In 1999, NATO committed an act of naked, brutal aggression against Yugoslavia, a member of the OSCE and the UN.

In 2008, in violation of UN Security Council Resolution 1244 and the principle of the inviolability of borders in Europe enshrined in the Helsinki Final Act, Kosovo was seized from Serbia without any referendum. 

The same NATO states that are OSCE participants, at the Bucharest summit of the alliance in 2008, “lured” Tbilisi and Kyiv to membership. The goal was simple and unpretentious – to set them against Russia. 

To create an anti-Russian bridgehead in Ukraine, a bloody coup in 2014 and eight years of punitive operations against the population of Donbas with the encouragement of the West and in violation of the Minsk “Package of Measures” approved by the UN Security Council.

I would like to once again recall the cynical admissions of the former German Chancellor Angela Merkel, the ex-presidents of France and Ukraine F. Hollande and P. A. Poroshenko that they needed the Minsk agreements not for the sake of peace in Ukraine, but only to give the Kyiv regime time to build up its military capabilities against Russia.

The OSCE could have reliably resolved the situation in Moldova 20 years ago. In fact, Moldova is destined to become the next victim in the hybrid war unleashed by the West against Russia. 

The true intentions of Western politicians were once again revealed when Washington and Brussels rejected proposals put forward by Russia in December 2021 for legally binding security guarantees in Europe.

In an effort to bring down the Russian economy, the United States and its European satellites imposed thousands of sanctions against Russia, thereby putting an end to broad practical cooperation between East and West in our once common region.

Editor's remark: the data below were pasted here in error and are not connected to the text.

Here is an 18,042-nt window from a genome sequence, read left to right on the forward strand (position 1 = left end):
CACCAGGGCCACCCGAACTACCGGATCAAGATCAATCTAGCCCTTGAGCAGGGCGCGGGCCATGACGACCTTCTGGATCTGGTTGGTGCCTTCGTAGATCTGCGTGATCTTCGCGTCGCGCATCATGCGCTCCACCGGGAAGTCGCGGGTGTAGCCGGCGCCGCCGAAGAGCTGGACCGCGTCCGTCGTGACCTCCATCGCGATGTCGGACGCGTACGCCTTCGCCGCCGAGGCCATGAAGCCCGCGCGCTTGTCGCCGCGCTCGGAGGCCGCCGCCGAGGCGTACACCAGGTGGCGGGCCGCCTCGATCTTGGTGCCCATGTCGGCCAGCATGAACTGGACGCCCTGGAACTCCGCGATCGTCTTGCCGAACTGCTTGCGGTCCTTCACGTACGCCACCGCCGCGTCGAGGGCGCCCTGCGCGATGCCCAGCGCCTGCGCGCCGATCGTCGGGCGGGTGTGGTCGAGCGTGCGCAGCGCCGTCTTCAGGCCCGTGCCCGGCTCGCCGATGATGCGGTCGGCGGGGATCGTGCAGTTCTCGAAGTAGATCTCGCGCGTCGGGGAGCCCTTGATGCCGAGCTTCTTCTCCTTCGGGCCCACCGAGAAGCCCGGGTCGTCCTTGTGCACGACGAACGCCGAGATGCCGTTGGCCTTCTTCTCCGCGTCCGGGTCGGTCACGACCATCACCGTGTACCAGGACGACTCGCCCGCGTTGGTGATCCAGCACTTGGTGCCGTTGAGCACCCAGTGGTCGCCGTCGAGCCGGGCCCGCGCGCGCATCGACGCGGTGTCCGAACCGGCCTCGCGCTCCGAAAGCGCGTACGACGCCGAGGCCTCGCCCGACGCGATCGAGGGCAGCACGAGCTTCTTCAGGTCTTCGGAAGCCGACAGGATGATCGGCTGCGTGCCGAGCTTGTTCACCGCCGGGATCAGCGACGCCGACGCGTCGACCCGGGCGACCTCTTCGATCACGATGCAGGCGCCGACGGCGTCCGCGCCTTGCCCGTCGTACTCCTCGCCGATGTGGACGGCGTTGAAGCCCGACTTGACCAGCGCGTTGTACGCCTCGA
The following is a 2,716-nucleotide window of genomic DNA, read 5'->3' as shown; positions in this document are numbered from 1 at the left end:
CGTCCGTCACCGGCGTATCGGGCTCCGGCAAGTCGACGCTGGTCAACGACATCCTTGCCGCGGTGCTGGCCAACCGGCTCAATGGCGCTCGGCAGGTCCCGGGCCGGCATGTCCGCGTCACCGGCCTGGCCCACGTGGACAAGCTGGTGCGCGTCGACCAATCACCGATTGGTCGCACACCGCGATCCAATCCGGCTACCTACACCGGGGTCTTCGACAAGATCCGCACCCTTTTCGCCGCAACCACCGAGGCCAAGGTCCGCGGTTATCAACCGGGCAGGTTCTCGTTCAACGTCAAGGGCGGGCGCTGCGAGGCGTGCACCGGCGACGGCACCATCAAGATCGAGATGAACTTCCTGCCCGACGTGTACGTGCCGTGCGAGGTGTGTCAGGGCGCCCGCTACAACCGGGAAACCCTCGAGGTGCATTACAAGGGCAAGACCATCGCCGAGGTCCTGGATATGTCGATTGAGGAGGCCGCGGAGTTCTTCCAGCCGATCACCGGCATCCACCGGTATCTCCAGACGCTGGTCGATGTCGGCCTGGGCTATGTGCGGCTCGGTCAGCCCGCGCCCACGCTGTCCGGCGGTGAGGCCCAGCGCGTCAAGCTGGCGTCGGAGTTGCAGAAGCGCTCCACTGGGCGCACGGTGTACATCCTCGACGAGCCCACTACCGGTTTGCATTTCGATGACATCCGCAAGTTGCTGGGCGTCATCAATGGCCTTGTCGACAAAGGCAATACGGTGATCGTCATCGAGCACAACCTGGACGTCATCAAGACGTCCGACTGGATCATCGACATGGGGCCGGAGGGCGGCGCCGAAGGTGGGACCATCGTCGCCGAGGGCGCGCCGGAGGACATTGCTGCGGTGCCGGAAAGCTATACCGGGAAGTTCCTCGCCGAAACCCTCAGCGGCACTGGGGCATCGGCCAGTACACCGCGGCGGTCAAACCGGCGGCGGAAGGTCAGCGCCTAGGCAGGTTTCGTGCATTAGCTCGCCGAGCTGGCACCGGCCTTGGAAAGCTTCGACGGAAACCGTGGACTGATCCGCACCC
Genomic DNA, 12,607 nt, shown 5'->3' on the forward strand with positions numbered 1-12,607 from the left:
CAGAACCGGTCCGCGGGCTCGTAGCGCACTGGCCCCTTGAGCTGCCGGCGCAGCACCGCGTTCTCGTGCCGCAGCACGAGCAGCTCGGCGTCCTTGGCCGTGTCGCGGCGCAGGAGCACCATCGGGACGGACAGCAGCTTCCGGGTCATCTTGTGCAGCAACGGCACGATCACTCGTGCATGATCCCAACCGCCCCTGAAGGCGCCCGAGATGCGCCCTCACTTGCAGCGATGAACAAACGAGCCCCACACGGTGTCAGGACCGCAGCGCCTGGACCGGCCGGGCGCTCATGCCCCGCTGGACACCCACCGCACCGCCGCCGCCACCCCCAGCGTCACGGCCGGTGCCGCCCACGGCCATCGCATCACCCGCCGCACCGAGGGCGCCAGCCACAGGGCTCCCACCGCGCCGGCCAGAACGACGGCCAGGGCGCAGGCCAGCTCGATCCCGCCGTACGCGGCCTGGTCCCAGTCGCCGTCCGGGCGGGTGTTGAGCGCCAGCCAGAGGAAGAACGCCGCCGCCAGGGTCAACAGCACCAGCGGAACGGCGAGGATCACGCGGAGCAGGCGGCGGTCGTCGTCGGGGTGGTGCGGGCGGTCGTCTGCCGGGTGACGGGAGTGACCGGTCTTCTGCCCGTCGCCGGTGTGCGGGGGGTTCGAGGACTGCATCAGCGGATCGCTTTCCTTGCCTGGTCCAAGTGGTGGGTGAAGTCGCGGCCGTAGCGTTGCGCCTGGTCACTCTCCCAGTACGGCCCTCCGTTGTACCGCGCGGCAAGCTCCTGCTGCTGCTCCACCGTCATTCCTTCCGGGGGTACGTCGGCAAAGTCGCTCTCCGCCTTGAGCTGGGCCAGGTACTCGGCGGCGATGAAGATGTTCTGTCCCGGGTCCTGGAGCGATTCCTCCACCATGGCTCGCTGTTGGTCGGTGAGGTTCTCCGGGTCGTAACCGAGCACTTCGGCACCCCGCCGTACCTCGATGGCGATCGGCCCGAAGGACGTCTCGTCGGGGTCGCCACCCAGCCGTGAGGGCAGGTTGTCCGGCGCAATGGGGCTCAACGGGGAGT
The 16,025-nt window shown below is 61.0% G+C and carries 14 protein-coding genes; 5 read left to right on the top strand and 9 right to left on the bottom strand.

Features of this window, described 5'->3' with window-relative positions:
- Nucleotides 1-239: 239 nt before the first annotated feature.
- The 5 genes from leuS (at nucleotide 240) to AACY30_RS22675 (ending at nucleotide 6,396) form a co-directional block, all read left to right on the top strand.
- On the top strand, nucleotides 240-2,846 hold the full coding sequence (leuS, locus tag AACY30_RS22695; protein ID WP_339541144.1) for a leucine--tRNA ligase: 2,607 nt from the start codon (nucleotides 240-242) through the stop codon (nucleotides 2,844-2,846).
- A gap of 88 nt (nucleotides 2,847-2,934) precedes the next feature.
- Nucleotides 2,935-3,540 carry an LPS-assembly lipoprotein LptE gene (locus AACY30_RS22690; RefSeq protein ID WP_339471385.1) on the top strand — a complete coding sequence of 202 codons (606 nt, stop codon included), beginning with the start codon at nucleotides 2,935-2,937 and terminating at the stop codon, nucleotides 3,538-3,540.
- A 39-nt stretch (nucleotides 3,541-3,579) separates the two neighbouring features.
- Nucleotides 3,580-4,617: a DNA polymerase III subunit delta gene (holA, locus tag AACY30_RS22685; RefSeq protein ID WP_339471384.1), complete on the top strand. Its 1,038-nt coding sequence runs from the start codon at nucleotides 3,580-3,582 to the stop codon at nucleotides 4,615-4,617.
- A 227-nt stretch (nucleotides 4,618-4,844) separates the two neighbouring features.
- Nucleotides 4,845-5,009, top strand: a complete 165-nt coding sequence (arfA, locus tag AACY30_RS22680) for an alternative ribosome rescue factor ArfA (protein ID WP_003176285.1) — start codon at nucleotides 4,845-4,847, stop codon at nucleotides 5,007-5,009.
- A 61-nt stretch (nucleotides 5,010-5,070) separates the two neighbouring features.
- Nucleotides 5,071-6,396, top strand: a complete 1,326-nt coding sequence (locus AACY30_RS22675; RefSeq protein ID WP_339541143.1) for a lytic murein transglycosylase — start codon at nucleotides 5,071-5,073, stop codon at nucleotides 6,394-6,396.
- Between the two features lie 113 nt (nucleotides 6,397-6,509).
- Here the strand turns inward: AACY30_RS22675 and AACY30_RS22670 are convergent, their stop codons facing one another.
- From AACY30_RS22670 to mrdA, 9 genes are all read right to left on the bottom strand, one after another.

The Kiev regime is an investment by Washington in its selfish interests of containing Russia and solving its own problems at the expense of others, including the elimination of economic competitors, primarily in the person of the European Union.

Despite everything, the EU continues to dutifully play its unenviable role, bearing the brunt of the consequences of the US Ukrainian adventure and humbly abandoning the forms of economic partnership that have ensured the prosperity of the European Union for decades. 

The impression is that the EU has abandoned the original goals of its creators to improve the well-being of citizens of member countries and has turned – largely through the efforts of the Brussels bureaucracy – into an aggressive geopolitical project.

Another problem is neo-Nazism. And this despite the fact that in Europe, primarily in Ukraine and the Baltic states, there is a surge in Nazi ideology and practice, and other forms of racial and religious intolerance. They praise Hitler’s collaborators, demolish monuments to liberating soldiers, and enshrine these criminal actions in law. The neo-Nazi regime ruling in Kyiv “outdid” even the Baltic countries in its actions to legally eradicate everything Russian.